Hearing Health—Treating Hearing Loss


By Anita Giles MS, CCC-A
Audiologist
Physicians Hearing Center

Life is about relationships—those that we have now and those that we have had. The loss of relationship and the ability to share life with someone you love can occur by distance or death, but it also occurs when someone can’t hear well enough to communicate or interact. Loss of relationship due to Hearing Loss (HL) can be changed with treatment to give the brain the sound information the ears are no longer able to provide.



Side effects of HL include:

• Inability to communicate
• Misunderstanding conversation, TV, and phone calls
• Can’t conduct business without help
• Misunderstanding medical care/instructions
• Difficulty hearing alarms, doorbells, or emergency vehicles
• Exhaustion/frustration from trying to guess what people are saying
• Less interaction with people leading to Isolation/Loneliness/Depression
• Decline in memory and concentration
• Faster onset of dementia
• Greater risk of falls
• Appear confused, unresponsive, rude, or uncooperative



A client remarked recently: “Hearing loss is the only disability that people get mad at you about and yell at you because of it, which doesn’t help you”.

HL develops gradually due to damage to the inner ear structures. Since there is no way to repair this damage, the impact of HL is permanent and must be dealt with. When you or someone else notices a problem with your hearing, the first step is to seek professional help to identify the problem. An evaluation by an Otolaryngologist (Ear Nose Throat) physician will diagnosis and treat any medical issues found with the ear. An audiologist as the health care professional who specializes in the diagnosis and treatment of hearing disorders will evaluate the function of the auditory system. This evaluation includes testing to assess one’s ability to hear at different loudness levels (intensity), pitches (frequency), and ability to understand words to determine type and degree of HL. With this evaluation and information about your listening difficulties and concerns, the audiologist can create a treatment plan for your hearing deficit.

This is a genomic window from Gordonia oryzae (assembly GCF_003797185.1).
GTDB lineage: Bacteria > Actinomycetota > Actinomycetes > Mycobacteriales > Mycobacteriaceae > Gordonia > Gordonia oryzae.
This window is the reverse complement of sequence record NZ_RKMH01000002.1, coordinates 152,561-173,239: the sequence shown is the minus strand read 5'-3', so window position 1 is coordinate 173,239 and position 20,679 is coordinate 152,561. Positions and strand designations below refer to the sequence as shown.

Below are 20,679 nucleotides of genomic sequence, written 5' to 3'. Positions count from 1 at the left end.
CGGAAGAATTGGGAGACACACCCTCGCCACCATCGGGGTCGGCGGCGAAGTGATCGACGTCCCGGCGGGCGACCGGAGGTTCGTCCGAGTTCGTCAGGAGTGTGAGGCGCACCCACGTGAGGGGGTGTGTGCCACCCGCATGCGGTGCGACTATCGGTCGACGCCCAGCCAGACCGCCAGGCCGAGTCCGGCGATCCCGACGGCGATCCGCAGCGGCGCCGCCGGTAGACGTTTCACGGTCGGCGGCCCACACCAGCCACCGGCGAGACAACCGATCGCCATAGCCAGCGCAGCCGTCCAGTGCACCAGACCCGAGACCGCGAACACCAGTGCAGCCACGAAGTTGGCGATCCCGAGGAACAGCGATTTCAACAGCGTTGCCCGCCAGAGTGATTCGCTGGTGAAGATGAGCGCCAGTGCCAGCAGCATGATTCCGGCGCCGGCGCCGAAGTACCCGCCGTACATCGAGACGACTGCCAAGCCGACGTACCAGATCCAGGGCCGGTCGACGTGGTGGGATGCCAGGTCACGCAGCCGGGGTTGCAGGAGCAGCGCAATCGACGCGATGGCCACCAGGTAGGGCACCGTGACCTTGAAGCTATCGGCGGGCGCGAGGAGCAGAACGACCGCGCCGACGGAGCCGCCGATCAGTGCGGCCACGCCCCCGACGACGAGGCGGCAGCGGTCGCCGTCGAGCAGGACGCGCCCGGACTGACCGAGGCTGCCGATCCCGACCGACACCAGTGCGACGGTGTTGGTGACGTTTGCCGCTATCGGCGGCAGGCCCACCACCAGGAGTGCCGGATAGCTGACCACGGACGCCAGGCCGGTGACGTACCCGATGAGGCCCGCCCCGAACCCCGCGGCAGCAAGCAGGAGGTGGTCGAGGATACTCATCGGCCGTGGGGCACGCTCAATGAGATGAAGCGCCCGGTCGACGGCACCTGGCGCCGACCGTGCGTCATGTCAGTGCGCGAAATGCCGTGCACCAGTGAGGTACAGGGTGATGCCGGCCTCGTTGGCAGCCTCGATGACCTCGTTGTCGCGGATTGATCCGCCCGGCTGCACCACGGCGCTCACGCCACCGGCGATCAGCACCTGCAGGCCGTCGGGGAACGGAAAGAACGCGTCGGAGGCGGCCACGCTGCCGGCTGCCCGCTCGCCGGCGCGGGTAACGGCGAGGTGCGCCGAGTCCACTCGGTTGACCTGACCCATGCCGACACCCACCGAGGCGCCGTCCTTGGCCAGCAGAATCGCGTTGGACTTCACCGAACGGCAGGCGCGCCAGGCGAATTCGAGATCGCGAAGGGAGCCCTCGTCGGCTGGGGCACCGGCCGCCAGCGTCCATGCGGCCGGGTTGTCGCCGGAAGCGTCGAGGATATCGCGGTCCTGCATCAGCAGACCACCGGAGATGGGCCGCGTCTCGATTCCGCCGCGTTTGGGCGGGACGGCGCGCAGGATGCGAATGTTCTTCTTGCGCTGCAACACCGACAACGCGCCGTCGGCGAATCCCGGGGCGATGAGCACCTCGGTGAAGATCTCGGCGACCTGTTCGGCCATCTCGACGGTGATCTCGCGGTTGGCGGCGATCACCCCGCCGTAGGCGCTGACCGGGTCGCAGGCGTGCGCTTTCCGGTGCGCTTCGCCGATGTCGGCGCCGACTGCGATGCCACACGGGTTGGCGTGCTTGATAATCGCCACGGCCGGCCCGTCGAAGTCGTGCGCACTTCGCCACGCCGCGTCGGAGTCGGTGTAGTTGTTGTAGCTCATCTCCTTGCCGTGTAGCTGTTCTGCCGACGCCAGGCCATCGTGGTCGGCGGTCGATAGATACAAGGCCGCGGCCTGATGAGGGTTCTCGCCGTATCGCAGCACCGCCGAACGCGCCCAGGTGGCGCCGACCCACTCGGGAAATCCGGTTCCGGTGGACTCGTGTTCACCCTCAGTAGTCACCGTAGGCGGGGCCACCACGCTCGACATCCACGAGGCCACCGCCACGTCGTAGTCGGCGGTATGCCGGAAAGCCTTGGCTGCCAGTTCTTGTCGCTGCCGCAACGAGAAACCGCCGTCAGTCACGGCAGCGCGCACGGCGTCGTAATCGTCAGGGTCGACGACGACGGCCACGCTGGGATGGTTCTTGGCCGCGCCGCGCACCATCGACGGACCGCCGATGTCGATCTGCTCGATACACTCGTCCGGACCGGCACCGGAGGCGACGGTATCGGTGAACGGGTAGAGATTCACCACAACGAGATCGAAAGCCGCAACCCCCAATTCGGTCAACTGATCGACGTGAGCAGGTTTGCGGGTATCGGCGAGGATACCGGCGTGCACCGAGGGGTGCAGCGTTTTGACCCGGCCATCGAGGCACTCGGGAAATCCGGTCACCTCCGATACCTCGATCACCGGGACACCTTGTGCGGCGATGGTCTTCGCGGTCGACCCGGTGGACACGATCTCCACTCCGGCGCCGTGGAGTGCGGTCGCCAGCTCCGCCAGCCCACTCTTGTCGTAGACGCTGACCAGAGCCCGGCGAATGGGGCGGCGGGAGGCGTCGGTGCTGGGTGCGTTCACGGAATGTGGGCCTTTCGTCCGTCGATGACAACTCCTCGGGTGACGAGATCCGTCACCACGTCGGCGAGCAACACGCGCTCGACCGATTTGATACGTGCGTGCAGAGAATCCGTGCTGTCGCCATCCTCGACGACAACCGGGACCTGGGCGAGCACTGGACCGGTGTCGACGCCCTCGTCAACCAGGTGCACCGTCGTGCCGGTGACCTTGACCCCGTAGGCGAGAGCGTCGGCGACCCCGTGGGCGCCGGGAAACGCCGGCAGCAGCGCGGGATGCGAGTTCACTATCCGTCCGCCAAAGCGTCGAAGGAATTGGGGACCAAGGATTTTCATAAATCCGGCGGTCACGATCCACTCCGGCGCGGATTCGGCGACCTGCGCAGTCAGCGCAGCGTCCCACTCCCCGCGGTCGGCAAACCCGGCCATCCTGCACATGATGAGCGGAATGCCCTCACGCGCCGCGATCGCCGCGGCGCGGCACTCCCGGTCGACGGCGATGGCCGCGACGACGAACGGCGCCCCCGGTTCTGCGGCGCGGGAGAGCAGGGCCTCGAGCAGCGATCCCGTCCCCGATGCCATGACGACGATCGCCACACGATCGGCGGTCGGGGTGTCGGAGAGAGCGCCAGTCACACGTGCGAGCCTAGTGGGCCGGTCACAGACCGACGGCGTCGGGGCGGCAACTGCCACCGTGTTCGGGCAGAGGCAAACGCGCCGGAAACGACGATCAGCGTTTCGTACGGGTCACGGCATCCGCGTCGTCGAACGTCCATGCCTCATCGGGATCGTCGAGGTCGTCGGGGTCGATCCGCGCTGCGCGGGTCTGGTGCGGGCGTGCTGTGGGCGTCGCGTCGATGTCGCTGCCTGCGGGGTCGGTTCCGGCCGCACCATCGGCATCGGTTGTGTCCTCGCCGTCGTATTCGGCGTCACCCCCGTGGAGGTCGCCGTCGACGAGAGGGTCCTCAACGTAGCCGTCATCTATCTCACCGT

HL is a TREATABLE disorder, and its impact can be decreased with appropriate intervention. Treating HL requires a multifaceted approach to care with professional support. The journey begins with the appropriate fitting of hearing devices, which address and amplify the sounds that you are having trouble hearing. Hearing devices include hearing aids (HA), bone anchored hearing systems or cochlear implants.

Although hearing instruments are helpful, they do not address every difficult listening situation such as noisy environments and hearing from a distance. Assistive Listening Devices (ALDs) may be needed to bring sound directly to your ears or hearing aids. ALDs include captioned or amplified phones, FM systems, TV adapters, remote microphones, smartphone apps and loop systems in public buildings.

Hearing aids do not sound natural until your brain learns to make sense of sound with DAILY use. With appropriate hearing technology in place, practice “hearing” in many different environments to increase your brains’ ability to listen and comprehend. THE BEST HEARING AID IS ONE THAT IS WORN.

Enhance communication with listening strategies such as looking at the person, reducing distance and noise, and asking for clarification.

Maintain a relationship with your audiologist to keep the HAs working and personalized for your hearing needs.

Hearing problems can get worse if you ignore them. Treating your loss of hearing results in MORE communication and LESS frustration.

For More Information About Hearing Loss:

American Speech-Language-Hearing Association
www.asha.org

Hearing Loss Association of America
www.hearingloss.org

National Institute on Deafness and Communication Disorders
www.nidcd.nih.gov

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